Giant robots have been a traditional feature of Japanese anime since around the time Godzilla had his first bite of Tokyo. Mmm, Budokan. But it was the revolutionary television series Mobile Suit Gundam, created by animator Yoshiyuki Tomino in 1979, that first cast the robots as realistic war machines, driven by complex, conflicted human characters who were not simply goody-goody Speed Racers or evil Racer Xes. The hugely popular series spawned a legacy of movies, novels, comics and video games, and turned Tomino into a respected visionary. He'll be in town today, lecturing on "Japan's Anime Phenomenon: A Cultural Perspective." Feel free to draw your own parallels to Gene Roddenberry's world of Trek. 1 p.m. Hilton, University of Houston, 4800 Calhoun. For information, call 713-652-2977 or visit www.cgjhouston.org. Free.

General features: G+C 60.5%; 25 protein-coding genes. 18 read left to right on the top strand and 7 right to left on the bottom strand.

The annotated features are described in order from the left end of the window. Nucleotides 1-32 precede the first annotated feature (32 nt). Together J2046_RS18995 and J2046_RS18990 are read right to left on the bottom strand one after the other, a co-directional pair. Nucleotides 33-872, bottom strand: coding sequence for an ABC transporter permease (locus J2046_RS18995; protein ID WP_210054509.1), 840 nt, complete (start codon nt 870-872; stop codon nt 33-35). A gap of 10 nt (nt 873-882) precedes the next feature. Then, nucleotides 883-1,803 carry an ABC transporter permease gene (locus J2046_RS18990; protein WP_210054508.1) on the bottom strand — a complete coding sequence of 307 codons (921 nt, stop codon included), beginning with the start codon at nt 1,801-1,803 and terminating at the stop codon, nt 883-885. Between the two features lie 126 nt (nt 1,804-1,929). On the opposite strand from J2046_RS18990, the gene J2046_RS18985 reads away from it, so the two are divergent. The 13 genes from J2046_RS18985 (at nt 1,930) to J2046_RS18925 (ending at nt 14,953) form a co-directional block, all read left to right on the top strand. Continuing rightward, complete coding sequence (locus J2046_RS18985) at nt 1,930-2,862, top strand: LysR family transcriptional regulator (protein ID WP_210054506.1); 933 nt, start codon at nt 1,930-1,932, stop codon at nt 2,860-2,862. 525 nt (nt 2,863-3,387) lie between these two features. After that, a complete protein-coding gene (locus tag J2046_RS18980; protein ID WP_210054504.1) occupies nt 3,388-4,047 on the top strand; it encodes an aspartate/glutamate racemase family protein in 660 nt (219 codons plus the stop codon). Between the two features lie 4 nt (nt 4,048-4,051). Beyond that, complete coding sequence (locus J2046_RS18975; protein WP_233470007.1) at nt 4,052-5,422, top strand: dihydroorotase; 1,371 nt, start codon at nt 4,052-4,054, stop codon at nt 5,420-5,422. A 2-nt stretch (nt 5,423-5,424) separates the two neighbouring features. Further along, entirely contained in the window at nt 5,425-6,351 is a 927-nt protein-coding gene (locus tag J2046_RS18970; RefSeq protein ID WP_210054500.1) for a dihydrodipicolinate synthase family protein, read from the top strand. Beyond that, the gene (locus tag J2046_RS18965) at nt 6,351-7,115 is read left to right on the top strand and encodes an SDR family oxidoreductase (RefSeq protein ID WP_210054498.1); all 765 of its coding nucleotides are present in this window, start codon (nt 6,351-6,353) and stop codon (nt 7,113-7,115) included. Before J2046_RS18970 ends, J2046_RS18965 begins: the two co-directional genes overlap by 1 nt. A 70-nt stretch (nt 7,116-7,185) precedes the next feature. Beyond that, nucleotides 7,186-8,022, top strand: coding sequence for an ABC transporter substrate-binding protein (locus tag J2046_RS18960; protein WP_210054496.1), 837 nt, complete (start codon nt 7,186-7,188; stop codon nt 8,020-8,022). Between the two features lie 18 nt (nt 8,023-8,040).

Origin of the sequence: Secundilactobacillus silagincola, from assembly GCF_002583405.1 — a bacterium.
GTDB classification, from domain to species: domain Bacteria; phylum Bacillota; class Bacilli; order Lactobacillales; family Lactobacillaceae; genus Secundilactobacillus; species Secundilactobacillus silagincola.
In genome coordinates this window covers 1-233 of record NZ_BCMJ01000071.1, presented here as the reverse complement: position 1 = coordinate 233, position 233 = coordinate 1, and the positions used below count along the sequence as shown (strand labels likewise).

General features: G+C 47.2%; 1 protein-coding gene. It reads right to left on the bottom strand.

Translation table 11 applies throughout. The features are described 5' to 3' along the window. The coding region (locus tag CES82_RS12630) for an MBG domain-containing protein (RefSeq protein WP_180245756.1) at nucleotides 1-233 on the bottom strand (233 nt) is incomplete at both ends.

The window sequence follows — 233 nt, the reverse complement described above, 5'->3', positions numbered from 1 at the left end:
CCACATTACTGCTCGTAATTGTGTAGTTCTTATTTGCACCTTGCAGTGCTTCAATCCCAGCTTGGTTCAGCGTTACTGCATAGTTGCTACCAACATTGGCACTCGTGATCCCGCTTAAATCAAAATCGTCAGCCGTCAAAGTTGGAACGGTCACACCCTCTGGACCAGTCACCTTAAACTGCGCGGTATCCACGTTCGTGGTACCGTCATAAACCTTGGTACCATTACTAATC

Sunday, February 29
Back when the rules of courtship were much stricter (hi, Dad!), women had to sit back and wait for their man to pop the question -- except for one day, every four years. The strangeness and rarity of a 29th day of February left tradition flapping in the breeze, and young women all over fifth-century England ran about tying down the bachelors they loved. The folks at CenterPoint for Body, Mind & Spirit aren't offering to make the asking any easier (or bring down the price of ice), but they can help point you toward the right love object. At today's Psychic Leap Sunday, you can let astrologers, palmists and tarot card readers tell you if you've got a Mr. or Ms. Right on your hands, or if you should wait another four years. Noon to 4 p.m. 1920 Hollister. For information, call 713-932-7224 or visit www.centerpointhouston.com. Free admission; $20 for individual readings.
Monday, March 1